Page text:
Do I Have Too Much Saved for Retirement?, by Bill Hoff

This article was originally published here

When it comes to retirement, saving too much can be just as damaging as not saving enough. For the aggressive savers out there, you’re probably accustomed to putting a higher percentage of income away from an earlier age. If you’re comfortably in the seven figures with some time to go until retirement, are you saving too much? 

Of course, we cannot possibly address individual situations in one article, so if you’re concerned, speak with a financial advisor (they can provide tailored advice). Generally speaking, there is such a thing as saving too much. It’s an excellent problem to have, but it still requires careful management to meet your goals and enjoy life the way you want. 

What do we mean? Well, we shouldn’t sacrifice today to live comfortably in retirement. Saving is great, but you’ll never be as young as you are right now. Often, it’s about finding the balance between living now and living in retirement. Although we don’t like to think about it, many older workers are robbed of their retirement years; this is hard to take when they made sacrifices at a younger age to have more money in retirement. 

If you’re not a huge spender and you’re happy with life right now, there’s no reason why you shouldn’t continue aggressive saving strategies. If you’re living frugally, it sounds as though you should readdress the balance. 

Ultimately, the debate over whether you have saved too much comes down to how you’re living now. If you’re happy in life and have seven figures in a retirement account, and you’re financially comfortable, we don’t see any reason to change. The critical question is how you feel right now. 

• Are you focusing so much on tomorrow that you forget today?

• Are you foregoing experiences in your desire for financial security? 

• Do you find yourself continually making sacrifices or saying ‘no’ because of money?

We think the only reason to re-evaluate savings is if you lack joy in life right now. This being said, we appreciate that some will have concerns over large tax bills in later life. Two main factors affect a tax bill:  

• The amount you withdraw over a single year 

• The number of accounts from which you withdraw 

Many retirees make the mistake of withdrawing from accounts that are all pretax dollars; with every withdrawal, there will be an unwanted tax bill. The way to beat this is to have traditional accounts with pretax dollars, and Roth accounts with after-tax dollars; withdrawals from the latter are tax-free.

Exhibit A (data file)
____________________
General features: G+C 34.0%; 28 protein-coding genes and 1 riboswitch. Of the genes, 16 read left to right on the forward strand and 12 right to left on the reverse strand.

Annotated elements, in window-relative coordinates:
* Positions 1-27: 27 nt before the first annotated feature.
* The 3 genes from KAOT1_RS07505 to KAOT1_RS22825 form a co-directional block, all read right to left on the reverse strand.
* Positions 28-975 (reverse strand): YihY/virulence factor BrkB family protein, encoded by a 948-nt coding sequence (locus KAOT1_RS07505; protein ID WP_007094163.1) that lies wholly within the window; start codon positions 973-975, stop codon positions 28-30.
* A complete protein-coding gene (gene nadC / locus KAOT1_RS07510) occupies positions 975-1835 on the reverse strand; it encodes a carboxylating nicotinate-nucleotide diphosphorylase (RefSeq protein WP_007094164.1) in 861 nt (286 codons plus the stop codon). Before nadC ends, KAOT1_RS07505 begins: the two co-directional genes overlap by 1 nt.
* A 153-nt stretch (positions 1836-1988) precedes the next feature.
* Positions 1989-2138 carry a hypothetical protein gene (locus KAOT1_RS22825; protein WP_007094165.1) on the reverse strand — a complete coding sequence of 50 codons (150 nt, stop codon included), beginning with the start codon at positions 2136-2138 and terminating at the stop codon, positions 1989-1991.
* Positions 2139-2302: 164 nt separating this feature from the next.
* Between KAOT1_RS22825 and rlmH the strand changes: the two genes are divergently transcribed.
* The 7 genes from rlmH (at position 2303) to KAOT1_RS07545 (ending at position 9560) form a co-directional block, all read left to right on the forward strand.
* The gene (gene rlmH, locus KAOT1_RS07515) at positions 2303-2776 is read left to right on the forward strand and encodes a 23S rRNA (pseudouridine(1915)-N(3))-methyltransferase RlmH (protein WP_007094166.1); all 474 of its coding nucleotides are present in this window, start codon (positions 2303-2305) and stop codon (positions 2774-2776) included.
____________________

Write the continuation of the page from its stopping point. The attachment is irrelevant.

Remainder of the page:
These days, every account and system has benefits and drawbacks, so do your research and speak with experts before making big decisions. When it comes to saving money, numerous supplemental accounts and alternatives are available from life insurance to taxable investment portfolios. 

Even for those who are over-saving, you can never neglect retirement planning. Just because you’re saving heavily, this doesn’t mean you will have a well-rounded nest egg when the time comes. It would help if you also addressed the important questions like when to start claiming Social Security, how to deal with additional income, health issues in the family, and how to enjoy retirement so that you don’t waste all those years of aggressive saving.

Additionally, we shouldn’t forget estate planning if you want to leave some money for loved ones or charities. As well as saving for you, we’re sure you’re also saving for others. Without proper estate planning, there’s a risk your money won’t go where you want it to go. When you give money to charity, you’re subjected to less tax.  

In truth, the laws and regulations are always changing. With the Secure Act passing last year, the stretch IRA provision was removed for inherited accounts, leading to higher tax bills for those left behind. 


There’s nothing wrong with aggressive saving as long as you aren’t reducing your standard of living. We believe in finding a balance between the present and the future. It’s all well and good having financial resources in retirement, but this is wasted if you don’t have the health, experiences, memories, and motivation now. 

If you’re happy in life and are still managing to save well, you deserve congratulations; this isn’t something that everybody can do! 


Related Posts